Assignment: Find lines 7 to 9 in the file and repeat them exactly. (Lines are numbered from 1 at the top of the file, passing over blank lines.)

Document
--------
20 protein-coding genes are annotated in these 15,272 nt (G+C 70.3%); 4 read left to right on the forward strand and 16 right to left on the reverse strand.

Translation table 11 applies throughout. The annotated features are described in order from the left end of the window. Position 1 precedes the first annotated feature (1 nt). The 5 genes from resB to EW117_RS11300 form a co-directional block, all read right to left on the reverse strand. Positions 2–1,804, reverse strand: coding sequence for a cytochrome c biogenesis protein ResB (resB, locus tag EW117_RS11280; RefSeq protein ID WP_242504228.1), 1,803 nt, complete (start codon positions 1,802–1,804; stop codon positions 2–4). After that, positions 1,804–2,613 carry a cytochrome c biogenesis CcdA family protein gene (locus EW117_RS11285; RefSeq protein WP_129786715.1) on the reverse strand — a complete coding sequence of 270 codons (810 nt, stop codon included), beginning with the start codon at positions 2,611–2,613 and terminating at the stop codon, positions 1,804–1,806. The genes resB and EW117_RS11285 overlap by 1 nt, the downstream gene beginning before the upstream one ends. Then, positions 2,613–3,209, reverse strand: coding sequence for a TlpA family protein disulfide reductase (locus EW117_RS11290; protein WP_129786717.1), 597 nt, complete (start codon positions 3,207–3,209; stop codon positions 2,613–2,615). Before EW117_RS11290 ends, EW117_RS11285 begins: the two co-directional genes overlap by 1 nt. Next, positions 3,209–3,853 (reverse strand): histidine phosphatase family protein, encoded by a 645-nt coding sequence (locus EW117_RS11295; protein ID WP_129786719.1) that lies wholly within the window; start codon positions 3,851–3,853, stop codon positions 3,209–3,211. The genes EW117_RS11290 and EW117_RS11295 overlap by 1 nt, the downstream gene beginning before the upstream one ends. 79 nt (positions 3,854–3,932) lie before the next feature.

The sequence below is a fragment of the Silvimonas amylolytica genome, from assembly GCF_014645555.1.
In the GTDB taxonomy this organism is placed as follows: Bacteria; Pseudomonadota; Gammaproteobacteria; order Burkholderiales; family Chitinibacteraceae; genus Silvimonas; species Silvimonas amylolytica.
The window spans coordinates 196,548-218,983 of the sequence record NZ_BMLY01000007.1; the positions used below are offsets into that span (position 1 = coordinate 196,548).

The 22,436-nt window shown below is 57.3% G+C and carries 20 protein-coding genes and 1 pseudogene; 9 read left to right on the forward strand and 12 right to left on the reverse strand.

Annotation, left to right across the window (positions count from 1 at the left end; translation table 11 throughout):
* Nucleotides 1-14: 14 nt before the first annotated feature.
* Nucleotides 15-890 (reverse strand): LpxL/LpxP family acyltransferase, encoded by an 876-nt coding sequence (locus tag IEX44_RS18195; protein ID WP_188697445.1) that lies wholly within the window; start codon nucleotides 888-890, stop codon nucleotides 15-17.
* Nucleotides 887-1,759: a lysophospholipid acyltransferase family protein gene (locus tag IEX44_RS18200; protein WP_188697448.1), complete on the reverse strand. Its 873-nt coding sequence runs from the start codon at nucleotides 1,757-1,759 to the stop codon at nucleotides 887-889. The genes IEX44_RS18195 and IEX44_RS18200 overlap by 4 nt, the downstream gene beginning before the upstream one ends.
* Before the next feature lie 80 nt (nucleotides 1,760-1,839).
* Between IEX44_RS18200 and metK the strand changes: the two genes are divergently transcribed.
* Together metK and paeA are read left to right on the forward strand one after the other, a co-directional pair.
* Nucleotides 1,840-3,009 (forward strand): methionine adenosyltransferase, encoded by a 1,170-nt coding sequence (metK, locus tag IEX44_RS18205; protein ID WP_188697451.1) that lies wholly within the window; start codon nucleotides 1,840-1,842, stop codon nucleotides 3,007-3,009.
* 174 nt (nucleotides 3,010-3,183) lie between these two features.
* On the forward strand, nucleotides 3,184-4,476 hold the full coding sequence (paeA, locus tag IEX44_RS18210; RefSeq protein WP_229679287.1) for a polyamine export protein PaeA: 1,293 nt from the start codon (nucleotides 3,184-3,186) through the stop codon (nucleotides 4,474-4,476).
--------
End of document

Annotation, left to right across the window (positions count from 1 at the left end; translation table 11 throughout):
* Nucleotides 1-14: 14 nt before the first annotated feature.
* Nucleotides 15-890 (reverse strand): LpxL/LpxP family acyltransferase, encoded by an 876-nt coding sequence (locus tag IEX44_RS18195; protein ID WP_188697445.1) that lies wholly within the window; start codon nucleotides 888-890, stop codon nucleotides 15-17.